I started looking for supplements to aid in my jiu jitsu recovery last year when I felt like I was gassing out too quickly during rolls, and feeling spent well into the night and the next day after a tough class.
What I was feeling after hard rounds was not only exhaustion, but I started having heart palpitations, and these would wake me up at night after training.
These palpitations were concerning, not only did it make it difficult to sleep but I began to wonder if there was something more concerning going on with my heart health.
I saw my doctor about it and he assured me that my blood pressure and heart rate were good. I also was fortunate to have a friend who is a fireman who had access to an EKG machine, he took a reading for me and also corroborated that there didn’t seem to be anything wrong with my heart.
But still the issue with the palpitations (and heart racing in general) persisted. I also felt thirsty much of the time (though I drank a lot of water) and had general fatigue.
Another friend of mine suggested looking into taking electrolytes to counteract some of these symptoms, and gave me a packet of LMNT to try.
According to several people I talked to (and Google), electrolyte imbalances could cause the symptoms I was having, irregular heart beats, fatigue, etc.
I added the LMNT packet to a 32 oz bottle of water and drank it after training. The difference I felt was immediate.
- I had no symptoms of a racing or irregular heart beat
- I felt replenished and energized
- I did not feel dehydrated
- I was able to get a good night’s sleep
(As an aside I also drink a 32 oz bottle of water with LMNT after I’ve had a few beers, and it helps me get a good night’s sleep and wake up feeling pretty good the next day).
After having such good results with LMNT I looked up the company, and found out that it was founded by Robb Wolf. I was surprised I didn’t realize this initially, since I have followed his online presence in the past. For those who don’t know, Robb is a jiu jitsu practitioner, paleo proponent and a former biochemist.
He created LMNT to aid in his own jiu jitsu recovery. The available electrolyte drinks on the market prior to LMNT had too much sugar, and not enough actual electrolytes.
LMNT is created with a proprietary blend of sodium, potassium and magnesium.
They even list how to create your own electrolyte blend on their website if you want to try it to make it yourself.
If you’re struggling with fatigue, dehydration, or a racing heart beat from hard training you should try LMNT, it helped me tremendously, and I’m sure it could help you.
Now that we’re into the winter months COVID cases are ramping up in most places. The pandemic continues to make training difficult for most people. If you’re having trouble getting any jiu jitsu training in, and are looking for workouts to keep yourself in shape, have you looked into getting a heavy bag?
Benefits of Heavy Bag Workouts
We all know how difficult it is to get a cardio workout that carries over to jiu jitsu without actually rolling, but engaging in a heavy bag workout can help cross that bridge. This isn’t an article covering top-game drills for the heavy bag, those are of course very beneficial. Rather this article will discuss boxing workouts to help increase your cardio and endurance for jiu jitsu.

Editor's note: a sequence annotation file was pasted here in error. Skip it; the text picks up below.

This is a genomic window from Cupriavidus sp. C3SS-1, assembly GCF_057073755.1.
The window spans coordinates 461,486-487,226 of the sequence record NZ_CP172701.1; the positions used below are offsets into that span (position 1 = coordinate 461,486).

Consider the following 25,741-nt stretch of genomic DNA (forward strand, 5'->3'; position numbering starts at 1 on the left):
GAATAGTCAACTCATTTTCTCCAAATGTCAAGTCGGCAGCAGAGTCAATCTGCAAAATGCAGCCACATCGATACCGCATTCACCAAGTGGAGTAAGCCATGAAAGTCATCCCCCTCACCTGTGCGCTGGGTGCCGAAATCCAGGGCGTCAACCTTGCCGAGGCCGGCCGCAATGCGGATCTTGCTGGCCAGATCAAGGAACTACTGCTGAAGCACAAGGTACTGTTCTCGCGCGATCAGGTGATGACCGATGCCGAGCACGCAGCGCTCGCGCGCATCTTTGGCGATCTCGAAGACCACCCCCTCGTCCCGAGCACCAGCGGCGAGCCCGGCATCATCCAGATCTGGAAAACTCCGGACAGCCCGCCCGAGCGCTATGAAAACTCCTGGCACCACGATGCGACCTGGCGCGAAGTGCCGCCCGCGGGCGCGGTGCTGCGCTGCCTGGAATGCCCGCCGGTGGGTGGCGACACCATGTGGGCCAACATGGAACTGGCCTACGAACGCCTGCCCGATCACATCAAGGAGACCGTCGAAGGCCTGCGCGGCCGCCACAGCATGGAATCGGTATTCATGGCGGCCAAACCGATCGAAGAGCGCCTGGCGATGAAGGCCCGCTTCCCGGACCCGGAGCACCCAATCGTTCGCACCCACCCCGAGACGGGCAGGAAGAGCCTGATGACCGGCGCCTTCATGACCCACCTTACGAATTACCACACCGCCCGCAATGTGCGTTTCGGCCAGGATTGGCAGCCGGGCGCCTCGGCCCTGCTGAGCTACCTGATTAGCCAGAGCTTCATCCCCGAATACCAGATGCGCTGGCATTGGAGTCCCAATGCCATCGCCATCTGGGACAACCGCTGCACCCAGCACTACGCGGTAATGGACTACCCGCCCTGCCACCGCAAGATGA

Heavy bags offer numerous benefits:
- Enhance aerobic fitness in a way similar to rolling. More steady-stream methods of cardio like running lead to a consistence cadence with steady breathing. Conversely, training on a heavy bag causes rapid and varied breathing, similar to a fight
- Improves arm and shoulder strength and endurance. This will help to strengthen your yoke and help your frames for jiu jitsu
- You’ll learn timing, and how to properly throw a punch
- Your hands will get stronger from multiple repetitions of hitting the bag. You will develop “heavy hands”
- You’ll develop good leg/hip mechanics if you perform proper footwork
With COVID numbers on the uptick and closures beginning again it’s a good time to revisit jiu jitsu conditioning when you can’t get on the mat.
I spent a few months of the pandemic working the StrongLifts program, which yielded some nice results. I was able to increase my strength in all of the major lifts, most noticeably on my deadlifts.
This program did equate to improvements in jiu jitsu. When I was able to train again my muscles didn’t fatigue quite as fast as they had in the past. This was a major win as I hadn’t trained jiu jitsu in many months during the initial pandemic shut down.
I still wasn’t happy with the results though. My cardio was still awful. I gassed out quickly on my first rolls, my heart rate skyrocketed, and I wanted to tap out from simply not being able to breath.
This really concerned me. If I couldn’t maintain some semblance of “fighting shape”, even when I couldn’t train jiu jitsu, then what use would jiu jitsu be if I were to get into a real self defense situation?Continue reading “Iron Wolf: Quarantine Conditioning Without Equipment for Jiu Jitsu”
With the quarantine keeping us all in lock down we’ve all been looking for ways to keep in touch with our jiu jitsu practice. My instructor, John Lawrence, has been posting regular YouTube content, and even started a new podcast. You can listen here where he talks about a variety of topics including street vs sport jiu jitsu, solo drills, his own journey through jiu jitsu and updates about the school.
YouTube has turned out to be a great way for schools to keep in touch with their students. It helps to keep the camaraderie and enthusiasm up with the members and seeing new content is something that I personally really look forward to.
Check out Hurricane’s YouTube channel for more content.